Our studies on an endogenous miRNA, let-7a, indicate that a potential target must be evaluated in its cellular context. We demonstrate that a binding site that is not repressed by endogenous levels of miRNA becomes repressed upon addition of exogenous miRNA. Thus, the level of expression of both the mRNA and the miRNA, as well as potential competing binding sites on other mRNAs, need to be taken into account to determine whether the mRNA is endogenously regulated by the miRNA. Validation of predicted miRNA:mRNA interactions by ectopic expression of either the mRNA target at artificially low levels, or the miRNA at artificially high levels, may “confirm” an interaction that does not exist in vivo. It is well-established that many miRNAs are limited in their expression to certain stages in development or to certain tissues and cell types (Bartel 2004). Computational prediction would be aided by taking into consideration expression profiling of both miRNA and mRNA levels, and biochemical methods or genetic analysis may be needed for definitive proof of an miRNA:mRNA interaction.

This study brings into focus the question of miRNA specificity. Indeed, miRNAs are an abundant species of RNA both in terms of the sheer number of miRNAs in the genome, currently estimated at 200–255 for the human genome (Lai 2003), and in terms of their expression levels, as some miRNAs are expressed at >1000 copies per cell (Lim et al. 2003). Additional factors may also be important for determining in vivo targets of miRNAs, such as the FMRP protein, a known regulator of mRNA translation that has been implicated in RNA silencing complexes (Caudy et al. 2002; Ishizuka et al. 2002). Alternatively, specificity may be entirely dictated by the sequence of the miRNA itself. That the thermodynamic stability of a region spanning only 8 nt, a surprisingly low information content, is sufficient for miRNA activity may indicate a broad role for miRNAs in the regulation of gene expression.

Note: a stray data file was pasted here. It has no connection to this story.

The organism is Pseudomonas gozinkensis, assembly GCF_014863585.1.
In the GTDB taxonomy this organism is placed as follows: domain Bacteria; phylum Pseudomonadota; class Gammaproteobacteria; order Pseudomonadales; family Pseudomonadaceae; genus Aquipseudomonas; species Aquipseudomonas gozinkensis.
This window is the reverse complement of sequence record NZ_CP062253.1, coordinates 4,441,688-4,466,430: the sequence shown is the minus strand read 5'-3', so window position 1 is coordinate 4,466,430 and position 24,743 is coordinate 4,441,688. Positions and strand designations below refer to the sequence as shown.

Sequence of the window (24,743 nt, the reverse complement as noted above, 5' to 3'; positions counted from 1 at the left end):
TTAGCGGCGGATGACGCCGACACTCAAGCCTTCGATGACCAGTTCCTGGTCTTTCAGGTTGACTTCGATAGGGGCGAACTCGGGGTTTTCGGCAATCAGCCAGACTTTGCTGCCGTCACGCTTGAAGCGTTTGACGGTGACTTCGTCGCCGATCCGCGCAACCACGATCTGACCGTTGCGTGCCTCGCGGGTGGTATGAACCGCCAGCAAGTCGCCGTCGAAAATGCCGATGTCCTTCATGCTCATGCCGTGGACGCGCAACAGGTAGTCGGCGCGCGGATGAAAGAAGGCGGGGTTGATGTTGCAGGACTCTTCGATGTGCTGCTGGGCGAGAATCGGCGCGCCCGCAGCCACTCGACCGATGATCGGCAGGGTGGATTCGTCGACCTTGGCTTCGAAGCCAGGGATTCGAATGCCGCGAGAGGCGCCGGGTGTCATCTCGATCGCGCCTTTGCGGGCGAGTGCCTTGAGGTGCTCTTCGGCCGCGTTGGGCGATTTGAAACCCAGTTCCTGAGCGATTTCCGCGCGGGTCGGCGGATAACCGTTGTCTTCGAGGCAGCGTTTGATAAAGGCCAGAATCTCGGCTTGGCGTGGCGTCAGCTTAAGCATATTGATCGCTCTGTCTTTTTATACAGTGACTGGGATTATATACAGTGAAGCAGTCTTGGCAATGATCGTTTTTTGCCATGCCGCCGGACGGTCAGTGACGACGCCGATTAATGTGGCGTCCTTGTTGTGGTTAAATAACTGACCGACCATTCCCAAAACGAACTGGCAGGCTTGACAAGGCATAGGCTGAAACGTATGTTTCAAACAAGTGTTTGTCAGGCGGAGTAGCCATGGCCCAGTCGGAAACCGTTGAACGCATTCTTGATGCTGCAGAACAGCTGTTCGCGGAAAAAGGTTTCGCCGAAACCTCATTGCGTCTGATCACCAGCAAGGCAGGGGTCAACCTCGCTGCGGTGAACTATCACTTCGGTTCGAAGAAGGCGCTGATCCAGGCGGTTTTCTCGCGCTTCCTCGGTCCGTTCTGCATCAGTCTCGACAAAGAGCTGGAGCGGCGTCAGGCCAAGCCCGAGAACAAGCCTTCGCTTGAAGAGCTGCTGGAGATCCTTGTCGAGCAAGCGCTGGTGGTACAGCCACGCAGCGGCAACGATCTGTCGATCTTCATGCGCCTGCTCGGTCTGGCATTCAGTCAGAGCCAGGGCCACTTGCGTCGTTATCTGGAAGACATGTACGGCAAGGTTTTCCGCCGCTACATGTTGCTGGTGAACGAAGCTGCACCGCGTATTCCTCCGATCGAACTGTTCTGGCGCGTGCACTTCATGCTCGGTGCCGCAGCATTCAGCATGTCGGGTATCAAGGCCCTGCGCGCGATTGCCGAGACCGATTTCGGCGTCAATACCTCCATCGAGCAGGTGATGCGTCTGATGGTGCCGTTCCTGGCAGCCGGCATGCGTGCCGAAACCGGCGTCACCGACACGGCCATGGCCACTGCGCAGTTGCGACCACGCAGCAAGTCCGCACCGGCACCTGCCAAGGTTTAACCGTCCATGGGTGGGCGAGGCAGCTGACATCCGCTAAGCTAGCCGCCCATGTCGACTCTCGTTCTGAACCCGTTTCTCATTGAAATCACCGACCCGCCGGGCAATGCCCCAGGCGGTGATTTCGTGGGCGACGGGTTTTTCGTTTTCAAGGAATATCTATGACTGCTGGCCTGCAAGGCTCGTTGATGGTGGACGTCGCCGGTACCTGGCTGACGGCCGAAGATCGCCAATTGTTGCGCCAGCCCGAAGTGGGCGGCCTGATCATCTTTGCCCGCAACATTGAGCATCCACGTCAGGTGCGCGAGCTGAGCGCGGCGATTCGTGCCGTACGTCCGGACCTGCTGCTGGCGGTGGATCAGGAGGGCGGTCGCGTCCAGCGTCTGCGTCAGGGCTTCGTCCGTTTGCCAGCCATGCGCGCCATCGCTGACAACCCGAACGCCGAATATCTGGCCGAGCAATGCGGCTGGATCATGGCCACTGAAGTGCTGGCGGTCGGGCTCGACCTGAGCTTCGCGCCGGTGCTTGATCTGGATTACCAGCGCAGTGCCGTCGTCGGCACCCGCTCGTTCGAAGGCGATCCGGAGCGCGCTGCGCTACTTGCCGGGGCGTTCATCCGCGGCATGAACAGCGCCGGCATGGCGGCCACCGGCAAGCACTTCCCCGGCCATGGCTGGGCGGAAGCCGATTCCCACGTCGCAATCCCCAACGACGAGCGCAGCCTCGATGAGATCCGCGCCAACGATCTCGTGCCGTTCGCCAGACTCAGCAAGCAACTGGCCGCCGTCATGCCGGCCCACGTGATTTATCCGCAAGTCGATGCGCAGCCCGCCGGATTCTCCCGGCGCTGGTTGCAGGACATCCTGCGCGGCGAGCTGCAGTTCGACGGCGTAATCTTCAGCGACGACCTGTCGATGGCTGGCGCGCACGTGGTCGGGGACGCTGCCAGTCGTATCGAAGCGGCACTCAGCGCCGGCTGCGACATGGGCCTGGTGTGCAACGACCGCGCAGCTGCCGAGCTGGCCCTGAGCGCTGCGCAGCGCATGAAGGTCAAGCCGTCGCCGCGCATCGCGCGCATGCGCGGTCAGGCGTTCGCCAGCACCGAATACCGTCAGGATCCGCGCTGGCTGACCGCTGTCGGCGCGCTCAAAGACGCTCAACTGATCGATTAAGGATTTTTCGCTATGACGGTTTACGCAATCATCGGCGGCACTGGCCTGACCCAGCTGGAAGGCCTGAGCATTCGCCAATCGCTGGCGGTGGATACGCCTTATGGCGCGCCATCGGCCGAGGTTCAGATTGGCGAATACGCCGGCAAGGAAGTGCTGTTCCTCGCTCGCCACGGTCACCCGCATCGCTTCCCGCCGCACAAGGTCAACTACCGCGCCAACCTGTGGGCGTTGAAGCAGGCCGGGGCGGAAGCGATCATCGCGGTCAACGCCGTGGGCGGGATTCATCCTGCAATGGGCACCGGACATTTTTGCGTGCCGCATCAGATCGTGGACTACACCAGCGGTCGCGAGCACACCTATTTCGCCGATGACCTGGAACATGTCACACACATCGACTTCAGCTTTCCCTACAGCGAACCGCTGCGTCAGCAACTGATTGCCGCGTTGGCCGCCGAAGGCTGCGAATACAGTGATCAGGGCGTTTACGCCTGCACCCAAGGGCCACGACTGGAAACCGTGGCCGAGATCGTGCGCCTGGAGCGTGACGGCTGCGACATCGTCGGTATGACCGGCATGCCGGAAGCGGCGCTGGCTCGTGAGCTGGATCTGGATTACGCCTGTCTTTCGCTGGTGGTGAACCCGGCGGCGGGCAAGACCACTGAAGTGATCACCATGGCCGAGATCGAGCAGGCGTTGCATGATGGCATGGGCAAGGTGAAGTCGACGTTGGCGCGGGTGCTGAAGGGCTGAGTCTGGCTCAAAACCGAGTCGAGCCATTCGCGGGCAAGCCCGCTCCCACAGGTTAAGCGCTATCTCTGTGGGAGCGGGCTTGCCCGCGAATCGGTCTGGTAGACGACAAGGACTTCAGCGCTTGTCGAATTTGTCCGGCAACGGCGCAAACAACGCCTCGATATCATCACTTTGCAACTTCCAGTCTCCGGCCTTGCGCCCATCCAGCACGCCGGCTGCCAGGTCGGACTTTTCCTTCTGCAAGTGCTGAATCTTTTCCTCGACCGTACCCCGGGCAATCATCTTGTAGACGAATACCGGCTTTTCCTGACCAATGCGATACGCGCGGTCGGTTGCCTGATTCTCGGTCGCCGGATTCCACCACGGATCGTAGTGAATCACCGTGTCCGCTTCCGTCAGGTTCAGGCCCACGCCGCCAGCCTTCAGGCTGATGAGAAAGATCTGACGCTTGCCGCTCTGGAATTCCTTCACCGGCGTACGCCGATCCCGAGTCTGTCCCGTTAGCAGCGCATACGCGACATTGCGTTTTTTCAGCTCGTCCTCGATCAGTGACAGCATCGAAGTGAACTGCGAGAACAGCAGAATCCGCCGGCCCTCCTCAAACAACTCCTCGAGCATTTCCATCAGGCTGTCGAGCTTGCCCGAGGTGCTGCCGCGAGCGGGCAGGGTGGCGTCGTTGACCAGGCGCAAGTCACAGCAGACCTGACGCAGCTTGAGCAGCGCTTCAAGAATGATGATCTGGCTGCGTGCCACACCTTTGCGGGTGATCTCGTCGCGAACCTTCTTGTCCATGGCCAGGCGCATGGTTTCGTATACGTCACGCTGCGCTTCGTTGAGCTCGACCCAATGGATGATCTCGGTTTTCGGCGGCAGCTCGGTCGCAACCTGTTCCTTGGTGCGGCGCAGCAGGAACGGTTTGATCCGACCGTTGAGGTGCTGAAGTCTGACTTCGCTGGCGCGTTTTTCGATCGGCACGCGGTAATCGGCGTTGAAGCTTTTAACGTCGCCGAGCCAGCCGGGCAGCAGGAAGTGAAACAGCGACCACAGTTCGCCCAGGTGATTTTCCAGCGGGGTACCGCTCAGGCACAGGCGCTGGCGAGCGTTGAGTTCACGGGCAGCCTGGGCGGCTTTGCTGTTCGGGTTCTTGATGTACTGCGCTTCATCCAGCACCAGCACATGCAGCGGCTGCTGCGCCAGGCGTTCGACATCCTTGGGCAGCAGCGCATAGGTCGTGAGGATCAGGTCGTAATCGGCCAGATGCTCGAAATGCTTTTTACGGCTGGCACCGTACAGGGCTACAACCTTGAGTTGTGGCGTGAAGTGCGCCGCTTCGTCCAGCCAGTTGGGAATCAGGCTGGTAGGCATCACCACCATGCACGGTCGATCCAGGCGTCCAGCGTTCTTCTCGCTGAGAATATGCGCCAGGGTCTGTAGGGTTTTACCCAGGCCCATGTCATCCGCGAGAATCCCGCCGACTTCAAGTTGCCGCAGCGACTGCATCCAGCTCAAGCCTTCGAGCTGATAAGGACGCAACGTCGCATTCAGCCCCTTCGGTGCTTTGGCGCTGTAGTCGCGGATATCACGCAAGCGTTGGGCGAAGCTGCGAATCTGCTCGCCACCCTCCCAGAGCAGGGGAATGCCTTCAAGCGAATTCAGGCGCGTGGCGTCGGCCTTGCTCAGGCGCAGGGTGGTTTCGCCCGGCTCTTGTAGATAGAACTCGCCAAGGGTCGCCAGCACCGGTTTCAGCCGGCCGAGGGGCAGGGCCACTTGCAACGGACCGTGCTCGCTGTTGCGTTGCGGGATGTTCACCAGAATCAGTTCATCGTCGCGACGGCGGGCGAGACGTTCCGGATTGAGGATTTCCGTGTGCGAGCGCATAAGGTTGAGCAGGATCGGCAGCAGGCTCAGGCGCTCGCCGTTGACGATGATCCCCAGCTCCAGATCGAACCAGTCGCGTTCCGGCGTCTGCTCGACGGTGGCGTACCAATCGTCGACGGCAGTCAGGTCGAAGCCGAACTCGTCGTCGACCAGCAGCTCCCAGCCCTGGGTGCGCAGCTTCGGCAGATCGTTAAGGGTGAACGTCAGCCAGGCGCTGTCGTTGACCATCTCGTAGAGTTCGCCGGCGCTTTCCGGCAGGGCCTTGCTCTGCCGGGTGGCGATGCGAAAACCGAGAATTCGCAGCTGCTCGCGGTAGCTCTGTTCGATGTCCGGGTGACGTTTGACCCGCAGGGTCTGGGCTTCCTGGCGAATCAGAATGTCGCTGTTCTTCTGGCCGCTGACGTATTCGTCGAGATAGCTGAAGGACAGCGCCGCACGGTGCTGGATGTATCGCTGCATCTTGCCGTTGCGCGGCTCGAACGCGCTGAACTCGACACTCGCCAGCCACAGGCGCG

Materials and methods

Plasmid construction

Two original CXCR4 sites, with XhoI and SpeI restriction sites between them, were inserted into the XbaI site in the 3′ UTR of the pRL-TK plasmid (Promega). The mutant binding sites were then inserted by ligating annealed oligonucleotides into the XhoI and SpeI sites. Oligonucleotides were purchased from QIAGEN, and all constructs were confirmed by sequencing. The let-7a and GFP constructs were made with the same strategy.

Cell culture and transfections

HeLa cells were maintained in DMEM with 5% calf serum and 5% inactivated fetal bovine serum, supplemented with glutamine and penicillin/streptomycin. The day before transfection, cells were seeded at 105 cells/well in a 24-well plate in antibiotic-free media, such that they would be 95% confluent at the time of transfection. Transfections were done with Lipofectamine 2000 according to the manufacturer's protocol (Invitrogen). Here, 0.7 μg of pRL-TK plasmid and 0.1 μg of pGL3-Control plasmid (Promega) were used per well, and each sample was transfected in duplicate or triplicate. Transfections were done in a final volume of 0.5 mL, using siRNA at a final concentration of 5 nM (~0.03 μg). siRNAs were purchased from Dharmacon and prepared according to the manufacturer's instructions. Luciferase assays were performed 24 h after transfection using the Dual-Glo luciferase kit (Promega).

Ribonuclease protection assay